Teaching stable isotopes
Steven R. Dunn Mount Holyoke College
This is a partially developed activity description. It is included in the collection
because it contains ideas useful for teaching even though it is incomplete.
This is a reading assignment in three parts, with problem sets for each part. Part 1 is introductory, part 2 explains isotopic effects of volatilization and fluid flow during metamorphism, and part 3 uses data from the Alta contact aureole, Utah, as an example of the processes.
GSA Poster (Acrobat (PDF) 1.2MB Oct31 03)
Higher Order Thinking Skills:
drawing conclusions from data and information of different types. Comparing complex models to a data set.
Algebraic manipulation, reading and interpretting current literature.
undergraduate majors, sophomore/juniors.
It helps if they've already had some background on contact metamorphism and mineral reactions in the impure dolomite system.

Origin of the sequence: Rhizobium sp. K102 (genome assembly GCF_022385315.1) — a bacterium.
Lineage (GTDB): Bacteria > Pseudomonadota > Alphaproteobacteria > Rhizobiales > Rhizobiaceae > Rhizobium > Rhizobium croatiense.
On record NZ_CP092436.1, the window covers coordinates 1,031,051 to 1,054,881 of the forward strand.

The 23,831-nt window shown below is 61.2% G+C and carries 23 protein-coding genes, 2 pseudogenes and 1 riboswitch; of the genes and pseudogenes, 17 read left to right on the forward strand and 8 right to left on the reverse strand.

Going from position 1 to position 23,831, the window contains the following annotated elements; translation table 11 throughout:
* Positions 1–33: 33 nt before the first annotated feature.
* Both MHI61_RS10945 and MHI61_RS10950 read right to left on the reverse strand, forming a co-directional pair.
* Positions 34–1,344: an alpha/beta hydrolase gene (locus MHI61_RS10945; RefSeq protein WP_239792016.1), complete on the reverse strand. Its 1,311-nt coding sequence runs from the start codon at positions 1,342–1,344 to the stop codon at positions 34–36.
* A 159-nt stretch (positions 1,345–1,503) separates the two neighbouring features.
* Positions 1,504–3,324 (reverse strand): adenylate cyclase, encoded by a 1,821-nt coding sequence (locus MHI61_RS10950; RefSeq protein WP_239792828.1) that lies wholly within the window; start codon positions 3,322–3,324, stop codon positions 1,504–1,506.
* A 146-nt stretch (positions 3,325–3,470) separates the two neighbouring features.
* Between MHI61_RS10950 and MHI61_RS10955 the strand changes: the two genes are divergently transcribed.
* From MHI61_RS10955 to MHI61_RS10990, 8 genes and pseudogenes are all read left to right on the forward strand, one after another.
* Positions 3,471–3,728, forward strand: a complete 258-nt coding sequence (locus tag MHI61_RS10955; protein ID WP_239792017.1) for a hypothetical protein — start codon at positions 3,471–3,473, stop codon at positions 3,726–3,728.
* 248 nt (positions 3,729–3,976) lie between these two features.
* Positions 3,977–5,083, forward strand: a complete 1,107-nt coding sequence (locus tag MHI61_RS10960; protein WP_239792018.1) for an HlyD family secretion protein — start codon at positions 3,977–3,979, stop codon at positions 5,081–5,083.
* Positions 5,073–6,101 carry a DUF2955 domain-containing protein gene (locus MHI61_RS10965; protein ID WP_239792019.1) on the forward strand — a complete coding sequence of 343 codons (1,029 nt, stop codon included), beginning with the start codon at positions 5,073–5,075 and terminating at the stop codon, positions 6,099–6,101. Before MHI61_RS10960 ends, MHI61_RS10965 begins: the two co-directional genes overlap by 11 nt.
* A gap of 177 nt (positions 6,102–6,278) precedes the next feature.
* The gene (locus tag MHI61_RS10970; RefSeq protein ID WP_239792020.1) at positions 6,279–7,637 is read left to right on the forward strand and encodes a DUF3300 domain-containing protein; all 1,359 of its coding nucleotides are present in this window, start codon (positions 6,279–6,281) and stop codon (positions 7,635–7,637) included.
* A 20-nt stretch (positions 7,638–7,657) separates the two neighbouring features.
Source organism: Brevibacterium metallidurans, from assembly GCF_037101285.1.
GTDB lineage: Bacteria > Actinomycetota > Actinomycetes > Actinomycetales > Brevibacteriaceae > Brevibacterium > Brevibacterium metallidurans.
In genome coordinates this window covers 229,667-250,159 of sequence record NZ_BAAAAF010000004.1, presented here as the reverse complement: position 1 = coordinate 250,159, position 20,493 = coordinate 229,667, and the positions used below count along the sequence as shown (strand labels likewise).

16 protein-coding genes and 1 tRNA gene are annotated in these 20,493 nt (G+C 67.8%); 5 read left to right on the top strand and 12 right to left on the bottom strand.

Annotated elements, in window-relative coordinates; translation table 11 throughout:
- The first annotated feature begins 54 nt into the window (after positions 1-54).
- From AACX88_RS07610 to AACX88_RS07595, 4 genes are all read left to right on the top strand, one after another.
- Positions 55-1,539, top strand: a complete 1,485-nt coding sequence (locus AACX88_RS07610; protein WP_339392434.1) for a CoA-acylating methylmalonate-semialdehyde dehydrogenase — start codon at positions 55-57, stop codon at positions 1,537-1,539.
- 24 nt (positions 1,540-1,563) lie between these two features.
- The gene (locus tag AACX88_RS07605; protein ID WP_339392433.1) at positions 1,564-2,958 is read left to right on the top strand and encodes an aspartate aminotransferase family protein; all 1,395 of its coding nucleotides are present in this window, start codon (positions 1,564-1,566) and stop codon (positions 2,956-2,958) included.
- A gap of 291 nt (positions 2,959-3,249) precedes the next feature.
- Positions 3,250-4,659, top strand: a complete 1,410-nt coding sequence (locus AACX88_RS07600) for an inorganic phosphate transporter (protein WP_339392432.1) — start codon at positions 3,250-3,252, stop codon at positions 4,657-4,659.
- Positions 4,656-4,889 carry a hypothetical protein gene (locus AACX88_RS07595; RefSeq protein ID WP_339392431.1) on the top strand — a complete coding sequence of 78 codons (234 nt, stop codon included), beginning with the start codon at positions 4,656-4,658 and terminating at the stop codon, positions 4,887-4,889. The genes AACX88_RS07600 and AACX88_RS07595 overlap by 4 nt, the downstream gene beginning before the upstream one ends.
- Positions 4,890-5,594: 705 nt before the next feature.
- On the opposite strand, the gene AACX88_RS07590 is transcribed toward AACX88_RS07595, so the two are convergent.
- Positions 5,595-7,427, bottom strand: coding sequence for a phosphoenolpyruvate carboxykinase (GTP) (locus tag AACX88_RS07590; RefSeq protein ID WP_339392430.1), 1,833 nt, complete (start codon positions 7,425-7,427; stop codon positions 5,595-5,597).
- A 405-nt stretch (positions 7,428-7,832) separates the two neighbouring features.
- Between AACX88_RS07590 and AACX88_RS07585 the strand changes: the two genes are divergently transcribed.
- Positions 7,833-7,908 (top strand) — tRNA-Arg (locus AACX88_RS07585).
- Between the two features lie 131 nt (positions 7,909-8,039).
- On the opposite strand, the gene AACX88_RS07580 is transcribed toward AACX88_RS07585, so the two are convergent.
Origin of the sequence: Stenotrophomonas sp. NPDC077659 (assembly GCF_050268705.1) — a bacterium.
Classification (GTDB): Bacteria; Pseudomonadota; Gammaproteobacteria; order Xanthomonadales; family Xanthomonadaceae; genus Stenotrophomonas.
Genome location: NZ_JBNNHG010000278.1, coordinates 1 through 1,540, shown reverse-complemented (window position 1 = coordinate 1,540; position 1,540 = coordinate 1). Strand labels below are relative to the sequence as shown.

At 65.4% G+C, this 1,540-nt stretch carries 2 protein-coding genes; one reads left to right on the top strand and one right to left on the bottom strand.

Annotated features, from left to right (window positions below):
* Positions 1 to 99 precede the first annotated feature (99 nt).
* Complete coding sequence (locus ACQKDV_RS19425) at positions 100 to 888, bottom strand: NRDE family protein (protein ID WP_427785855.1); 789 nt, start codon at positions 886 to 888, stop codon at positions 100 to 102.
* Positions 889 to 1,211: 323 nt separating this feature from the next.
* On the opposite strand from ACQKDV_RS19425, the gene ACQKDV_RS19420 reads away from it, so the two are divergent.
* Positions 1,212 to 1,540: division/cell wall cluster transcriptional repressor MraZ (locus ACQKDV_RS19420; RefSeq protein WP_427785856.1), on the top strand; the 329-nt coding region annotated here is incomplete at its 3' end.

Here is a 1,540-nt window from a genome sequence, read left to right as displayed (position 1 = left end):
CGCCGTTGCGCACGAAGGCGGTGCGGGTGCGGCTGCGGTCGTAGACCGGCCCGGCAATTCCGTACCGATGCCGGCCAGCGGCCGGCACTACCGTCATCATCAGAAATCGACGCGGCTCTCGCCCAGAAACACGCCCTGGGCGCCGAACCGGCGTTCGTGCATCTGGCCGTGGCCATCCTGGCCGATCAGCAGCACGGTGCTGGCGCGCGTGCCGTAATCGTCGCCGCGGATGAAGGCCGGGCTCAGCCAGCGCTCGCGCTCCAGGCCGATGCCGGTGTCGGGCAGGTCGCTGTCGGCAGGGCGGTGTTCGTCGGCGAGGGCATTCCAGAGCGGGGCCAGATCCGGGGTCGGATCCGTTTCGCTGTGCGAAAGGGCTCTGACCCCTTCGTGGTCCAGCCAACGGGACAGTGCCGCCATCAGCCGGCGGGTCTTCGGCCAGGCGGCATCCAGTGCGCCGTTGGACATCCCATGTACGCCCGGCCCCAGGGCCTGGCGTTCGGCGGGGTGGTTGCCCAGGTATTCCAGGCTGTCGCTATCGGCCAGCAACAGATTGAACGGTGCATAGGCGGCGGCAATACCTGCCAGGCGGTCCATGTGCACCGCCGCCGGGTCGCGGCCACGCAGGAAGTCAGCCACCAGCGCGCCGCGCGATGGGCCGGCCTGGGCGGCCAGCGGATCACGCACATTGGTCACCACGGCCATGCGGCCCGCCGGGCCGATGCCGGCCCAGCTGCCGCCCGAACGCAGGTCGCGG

Role of Activity in a Course:
This is a fairly stand alone unit in the fourth week of the semester. I've given it one week and two weeks. It works most effectively in two weeks. The processes covered come up again and again later in the semester, so this unit reinforces later units.
Data, Tools and Logistics
Excel spreadsheet is used, but could be optional.
A suite or a few samples from Alta would greatly enhance the unit, but impure dolomite marble of various grades from any locale can work as well.
Grading the students' attempts at the mathematical assignments can take time if you look for their errors. I hand out the answers and ask them to see me if they still don't get it. Some students are so math-challenged that this can be time-consuming.
Some student love this unit, others hate it. I'd like to know if they really learn some petrology!
Work in progress.
This is a reading assignment in three parts, with problem sets for each part. Part 1 is introductory, part 2 explains isotopic effects of volatilization and fluid flow during metamorphism, and part 3 uses data from the Alta contact aureole, Utah, as an example of the processes. Using stable isotopes as the tool, students learn about several geological processes and how data can, and cannot, be used to distinguish between different conceptual models.